Document request no. 1 demands "[t]he kite' evidence utilized to implicate Plaintiff in a conspiracy" to assault prison staff. (ECF No. 33 at 9). The interrogatories ask each Defendant to state verbatim the text of the kite. ( Id. at 37, 47). Plaintiff states he is seeking the kite evidence so that he can prove that it was fabricated as he alleges in his operative complaint. One of Plaintiff's theories is that Defendant Gervin wrote the kite and pretended it came from a confidential informant, and thus Plaintiff is seeking a copy of the actual kite so that he can compare the kite handwriting to Defendant Gervin's handwriting. (ECF No. 33 at 32). Defendants object that the "[o]fficial information privilege" excuses them from providing the kite evidence, because disclosure would violate privacy, and endanger the safety and security of the "institution and staff." ( Id. at 50-55 (Defendants' privilege log and declaration of Rebeca Larios in support thereof); ECF No. 37 at 3).

Federal common law recognizes a qualified privilege for official information. Sanchez v. City of Santa Ana, 936 F.2d 1027, 1033 (9th Cir. 1990). The official information privilege protects information collected by law enforcement agencies. See Kelly v. City of San Jose, 114 F.R.D. 653, 660 (N.D. Cal. 1987). In determining when a document or information falls within the official information privilege, the Ninth Circuit has adopted a balancing test. Sanchez, 936 F.2d at 1033-34. "[C]ourts must weigh the potential benefits of disclosure against the potential disadvantages. If the latter is greater, the privilege bars discovery." Id. Some sister courts have stated that the proper operation of the balancing test requires a "balancing approach that is moderately pre-weighted in favor of disclosure." See Kelly, 114 F.R.D. at 661 (citations omitted).

In order to trigger the Court's balancing of interests, the party opposing disclosure must make a substantial threshold showing. Soto v. City of Concord, 162 F.R.D. 603, 613 (N.D. Cal. 1995). The party opposing disclosure "must submit a declaration or affidavit from a responsible official with personal knowledge of the matters to be attested to in the affidavit." Id. The declaration "must include: (1) an affirmation that the agency generated or collected the material in issue and has in fact maintained its confidentiality... (2) a statement that the official has personally reviewed the material in question, (3) a specific identification of the governmental or privacy interests that would be threatened by disclosure of the material to plaintiff and/or his lawyer, (4) a description of how disclosure subject to a carefully crafted protective order would create a substantial risk of harm to significant governmental or privacy interests, (5) and a projection of how much harm would be done to the threatened interests if the disclosure were made." Kelly, 114 F.R.D. at 670.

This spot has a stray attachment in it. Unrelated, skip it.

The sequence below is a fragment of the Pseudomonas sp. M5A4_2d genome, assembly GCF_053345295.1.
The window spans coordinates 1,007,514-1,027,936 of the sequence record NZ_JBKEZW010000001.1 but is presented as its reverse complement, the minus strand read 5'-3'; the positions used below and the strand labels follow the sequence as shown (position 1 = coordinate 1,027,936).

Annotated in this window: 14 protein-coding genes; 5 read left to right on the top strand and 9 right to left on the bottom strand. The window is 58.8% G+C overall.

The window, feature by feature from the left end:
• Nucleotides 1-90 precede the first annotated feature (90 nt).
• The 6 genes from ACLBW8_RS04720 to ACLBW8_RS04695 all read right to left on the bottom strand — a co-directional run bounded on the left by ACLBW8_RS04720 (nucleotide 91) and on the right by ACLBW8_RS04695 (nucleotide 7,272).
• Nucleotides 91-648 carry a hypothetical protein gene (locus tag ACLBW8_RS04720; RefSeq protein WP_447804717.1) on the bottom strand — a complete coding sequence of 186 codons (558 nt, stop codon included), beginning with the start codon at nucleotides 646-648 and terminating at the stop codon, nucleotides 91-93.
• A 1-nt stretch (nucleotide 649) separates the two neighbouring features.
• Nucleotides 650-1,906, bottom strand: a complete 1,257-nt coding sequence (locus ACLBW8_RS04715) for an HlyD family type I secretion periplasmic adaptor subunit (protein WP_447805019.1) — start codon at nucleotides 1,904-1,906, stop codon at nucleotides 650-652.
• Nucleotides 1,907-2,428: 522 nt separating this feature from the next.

Once the party asserting the privilege meets the threshold burden, the court will review the documents in light of the balancing test articulated in Kelly, which includes, but is not limited to: (1) the extent to which disclosure will thwart the governmental process by discouraging citizens from giving the government information; (2) the impact of having their identities disclosed upon persons who have given information; (3) the degree to which government self-evaluation and consequent program improvement will be chilled by disclosure; (4) whether the information sought is factual data or evaluative summary; (5) whether the party seeking discovery is an actual or potential defendant in any criminal proceeding either pending or reasonably likely to follow from the incident in question; (6) whether the investigation has been completed; (7) whether any interdepartmental disciplinary proceedings have arisen or may arise from the investigation; (8) whether the plaintiff's suit is not frivolous and brought in good faith; (9) whether the information sought is available from discovery or through other sources; and, (10) the importance of the information sought to the plaintiff's case. See Kelly, 114 F.R.D. at 663 (citing Frankenhauser v. Rizzo, 59 F.R.D. 339, 344 (E.D. Pa. 1973.))